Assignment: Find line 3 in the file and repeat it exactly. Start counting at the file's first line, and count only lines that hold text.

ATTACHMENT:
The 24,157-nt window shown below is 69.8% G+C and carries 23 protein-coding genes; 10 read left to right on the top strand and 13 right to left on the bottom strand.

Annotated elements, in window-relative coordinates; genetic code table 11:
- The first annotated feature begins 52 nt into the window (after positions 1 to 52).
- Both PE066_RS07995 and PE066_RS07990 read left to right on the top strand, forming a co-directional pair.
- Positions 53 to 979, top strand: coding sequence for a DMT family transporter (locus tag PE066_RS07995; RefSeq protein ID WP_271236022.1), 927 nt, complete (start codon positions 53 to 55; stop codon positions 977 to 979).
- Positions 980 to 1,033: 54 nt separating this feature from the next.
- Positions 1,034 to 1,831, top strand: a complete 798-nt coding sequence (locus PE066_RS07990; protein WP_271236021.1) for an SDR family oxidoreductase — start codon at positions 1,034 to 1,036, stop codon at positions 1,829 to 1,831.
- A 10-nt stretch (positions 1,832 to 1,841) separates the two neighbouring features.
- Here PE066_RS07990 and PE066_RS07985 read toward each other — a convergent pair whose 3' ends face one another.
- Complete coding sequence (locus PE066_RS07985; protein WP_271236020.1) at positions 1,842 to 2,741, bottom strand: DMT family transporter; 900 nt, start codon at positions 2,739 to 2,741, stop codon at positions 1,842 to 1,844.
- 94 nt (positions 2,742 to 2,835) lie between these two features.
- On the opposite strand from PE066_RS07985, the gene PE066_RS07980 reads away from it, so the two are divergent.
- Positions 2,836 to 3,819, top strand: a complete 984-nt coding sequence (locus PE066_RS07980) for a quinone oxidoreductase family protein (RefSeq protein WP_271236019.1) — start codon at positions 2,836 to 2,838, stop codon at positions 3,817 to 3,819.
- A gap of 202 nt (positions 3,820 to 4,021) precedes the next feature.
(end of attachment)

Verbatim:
- The first annotated feature begins 52 nt into the window (after positions 1 to 52).